"No, no! Don't say 'hmm hmm hmm!' Say real words!" (Singing to him at bedtime)
"But, how am I going to wash this beautiful red strawberry when you're sitting on the step stool, Mama?" (The tenth strawberry he'd liberated from the fridge in a half hour)
A little while back, our pastor started having us sing the Agnus Dei in Latin instead of English. I love it! And he has done a great job of explaining the importance of including Latin because of its universality to the Church; even while the majority of the Mass is in the vernacular, we still do have a common language shared by the entire Church around the world. Using a bit of that common language is a reminder of our communion with the rest of the Church. And the Kyrie (Greek) and Agnus Dei (Latin) are the only diversions we make from the vernacular, so it's nothing super complicated. Case in point: 2-year-old Little Bear (who obviously can't read words or music) picked it up all on his own just from hearing it at Mass; I didn't even know that he knew it until yesterday, when I'd been singing other things from a chant book he'd brought me, and he took the book and flipped until he saw something starting with an A and started singing the Agnus Dei all by himself!
I don't think there's anything quite like the realization that you've been counting wrong and the baby could safely arrive in two weeks. Little Bear was 38 weeks 2 days, and I'd been counting to 38 again as the early end of when this baby could arrive, but yesterday my midwife said that it would be fine, and not too terribly unlikely given this pregnancy and my history, if baby Kit arrived at 37-something. Oh. Um, okay, that's exciting... There are baby clothes in a box somewhere, and we really should get our act together on picking out and ordering a car seat...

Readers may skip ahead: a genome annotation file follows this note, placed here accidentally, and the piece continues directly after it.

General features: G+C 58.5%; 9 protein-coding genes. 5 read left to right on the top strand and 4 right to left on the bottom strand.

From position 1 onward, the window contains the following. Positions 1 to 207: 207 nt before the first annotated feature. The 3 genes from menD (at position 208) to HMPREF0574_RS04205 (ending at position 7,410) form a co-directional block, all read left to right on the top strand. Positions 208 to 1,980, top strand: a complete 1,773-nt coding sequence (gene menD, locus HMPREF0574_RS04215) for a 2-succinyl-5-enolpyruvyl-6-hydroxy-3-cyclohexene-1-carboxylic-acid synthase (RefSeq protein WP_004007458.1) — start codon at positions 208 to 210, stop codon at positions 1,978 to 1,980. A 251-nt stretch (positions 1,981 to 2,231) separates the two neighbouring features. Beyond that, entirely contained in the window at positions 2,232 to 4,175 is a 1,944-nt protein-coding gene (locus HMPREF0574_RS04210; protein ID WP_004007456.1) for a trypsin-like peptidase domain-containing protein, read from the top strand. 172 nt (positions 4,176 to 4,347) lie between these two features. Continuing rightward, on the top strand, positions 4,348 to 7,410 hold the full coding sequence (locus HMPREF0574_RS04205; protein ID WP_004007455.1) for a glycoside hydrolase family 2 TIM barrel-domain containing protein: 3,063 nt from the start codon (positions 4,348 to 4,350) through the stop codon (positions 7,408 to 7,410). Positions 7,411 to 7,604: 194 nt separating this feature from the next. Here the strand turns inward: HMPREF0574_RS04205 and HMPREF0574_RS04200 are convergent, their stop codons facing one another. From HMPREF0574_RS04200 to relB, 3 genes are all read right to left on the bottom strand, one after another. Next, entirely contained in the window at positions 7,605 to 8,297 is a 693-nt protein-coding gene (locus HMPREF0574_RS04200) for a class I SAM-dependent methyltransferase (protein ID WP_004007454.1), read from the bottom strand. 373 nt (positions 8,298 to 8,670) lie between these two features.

It is ridiculously hot here. Hot for here, that is; I suppose I have to qualify that. I'm not sure how hot it got today, but it's still slightly above 70 degrees outside now, at 11 pm, which means that despite me not turning on the oven or stove all day, it's 80 degrees inside. Which makes it kiiiiind of impossible for the very pregnant lady to sleep. Houses don't have AC here, because why would Alaska need AC? It took two hours to get Little Bear to sleep tonight because he was uncomfortably warm, and unfortunately we can't figure out a way to cool his room: putting a fan in the room is too loud (we can't hear him over the monitor, only a loud static-like sound from the fan), and if we open his window the shade will bang against the sill from even the slightest breeze outside (we learned this last summer). We have a fan in the hall pointing at his door, and once he's asleep and we're headed to bed we can open his door and let the fan blow in, but before that it lets in too much light. And it's only supposed to get hotter for the foreseeable future. Anyone have a recommendation of a really, really quiet fan?
I have been meaning to write about our Mothers Day afternoon, but holding off until I could get photos from my mom's camera, which still hasn't happened. Maybe I'll get some of them soon, but in case I don't, here's the elevator-speech version: We spent the afternoon on a gravel bar in the middle of nowhere, shooting guns and roasting hot dogs.